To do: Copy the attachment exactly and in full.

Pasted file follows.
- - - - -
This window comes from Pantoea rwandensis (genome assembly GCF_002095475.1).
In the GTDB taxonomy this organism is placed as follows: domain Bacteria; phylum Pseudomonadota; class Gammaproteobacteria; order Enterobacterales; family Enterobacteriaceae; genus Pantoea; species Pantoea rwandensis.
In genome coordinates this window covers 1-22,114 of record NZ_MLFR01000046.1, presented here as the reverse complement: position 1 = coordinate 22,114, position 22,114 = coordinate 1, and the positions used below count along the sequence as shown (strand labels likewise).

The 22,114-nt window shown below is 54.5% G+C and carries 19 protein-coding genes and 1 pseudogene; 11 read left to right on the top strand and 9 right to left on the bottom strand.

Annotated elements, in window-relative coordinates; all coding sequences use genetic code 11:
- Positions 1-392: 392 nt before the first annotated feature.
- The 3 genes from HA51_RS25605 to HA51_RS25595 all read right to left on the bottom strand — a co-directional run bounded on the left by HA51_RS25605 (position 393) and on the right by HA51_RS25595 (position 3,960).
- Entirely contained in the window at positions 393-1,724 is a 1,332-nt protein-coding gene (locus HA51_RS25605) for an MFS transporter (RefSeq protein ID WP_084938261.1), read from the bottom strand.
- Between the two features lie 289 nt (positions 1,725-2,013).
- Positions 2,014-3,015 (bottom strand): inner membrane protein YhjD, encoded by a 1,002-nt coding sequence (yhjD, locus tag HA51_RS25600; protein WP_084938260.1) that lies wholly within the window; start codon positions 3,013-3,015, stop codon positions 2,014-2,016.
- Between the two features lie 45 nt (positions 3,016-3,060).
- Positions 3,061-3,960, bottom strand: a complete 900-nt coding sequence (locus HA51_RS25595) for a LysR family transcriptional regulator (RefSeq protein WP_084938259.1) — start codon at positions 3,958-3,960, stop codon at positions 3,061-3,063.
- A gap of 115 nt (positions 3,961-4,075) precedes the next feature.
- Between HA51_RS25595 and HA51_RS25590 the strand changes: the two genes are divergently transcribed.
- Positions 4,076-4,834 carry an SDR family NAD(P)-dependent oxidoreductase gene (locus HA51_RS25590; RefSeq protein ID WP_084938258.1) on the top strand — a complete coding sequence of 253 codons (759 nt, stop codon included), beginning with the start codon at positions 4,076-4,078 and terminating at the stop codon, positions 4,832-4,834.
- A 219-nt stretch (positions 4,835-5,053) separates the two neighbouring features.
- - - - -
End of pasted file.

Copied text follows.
This window comes from Pantoea rwandensis (genome assembly GCF_002095475.1).
In the GTDB taxonomy this organism is placed as follows: domain Bacteria; phylum Pseudomonadota; class Gammaproteobacteria; order Enterobacterales; family Enterobacteriaceae; genus Pantoea; species Pantoea rwandensis.
In genome coordinates this window covers 1-22,114 of record NZ_MLFR01000046.1, presented here as the reverse complement: position 1 = coordinate 22,114, position 22,114 = coordinate 1, and the positions used below count along the sequence as shown (strand labels likewise).

The 22,114-nt window shown below is 54.5% G+C and carries 19 protein-coding genes and 1 pseudogene; 11 read left to right on the top strand and 9 right to left on the bottom strand.

Annotated elements, in window-relative coordinates; all coding sequences use genetic code 11:
- Positions 1-392: 392 nt before the first annotated feature.
- The 3 genes from HA51_RS25605 to HA51_RS25595 all read right to left on the bottom strand — a co-directional run bounded on the left by HA51_RS25605 (position 393) and on the right by HA51_RS25595 (position 3,960).
- Entirely contained in the window at positions 393-1,724 is a 1,332-nt protein-coding gene (locus HA51_RS25605) for an MFS transporter (RefSeq protein ID WP_084938261.1), read from the bottom strand.
- Between the two features lie 289 nt (positions 1,725-2,013).
- Positions 2,014-3,015 (bottom strand): inner membrane protein YhjD, encoded by a 1,002-nt coding sequence (yhjD, locus tag HA51_RS25600; protein WP_084938260.1) that lies wholly within the window; start codon positions 3,013-3,015, stop codon positions 2,014-2,016.
- Between the two features lie 45 nt (positions 3,016-3,060).
- Positions 3,061-3,960, bottom strand: a complete 900-nt coding sequence (locus HA51_RS25595) for a LysR family transcriptional regulator (RefSeq protein WP_084938259.1) — start codon at positions 3,958-3,960, stop codon at positions 3,061-3,063.
- A gap of 115 nt (positions 3,961-4,075) precedes the next feature.
- Between HA51_RS25595 and HA51_RS25590 the strand changes: the two genes are divergently transcribed.
- Positions 4,076-4,834 carry an SDR family NAD(P)-dependent oxidoreductase gene (locus HA51_RS25590; RefSeq protein ID WP_084938258.1) on the top strand — a complete coding sequence of 253 codons (759 nt, stop codon included), beginning with the start codon at positions 4,076-4,078 and terminating at the stop codon, positions 4,832-4,834.
- A 219-nt stretch (positions 4,835-5,053) separates the two neighbouring features.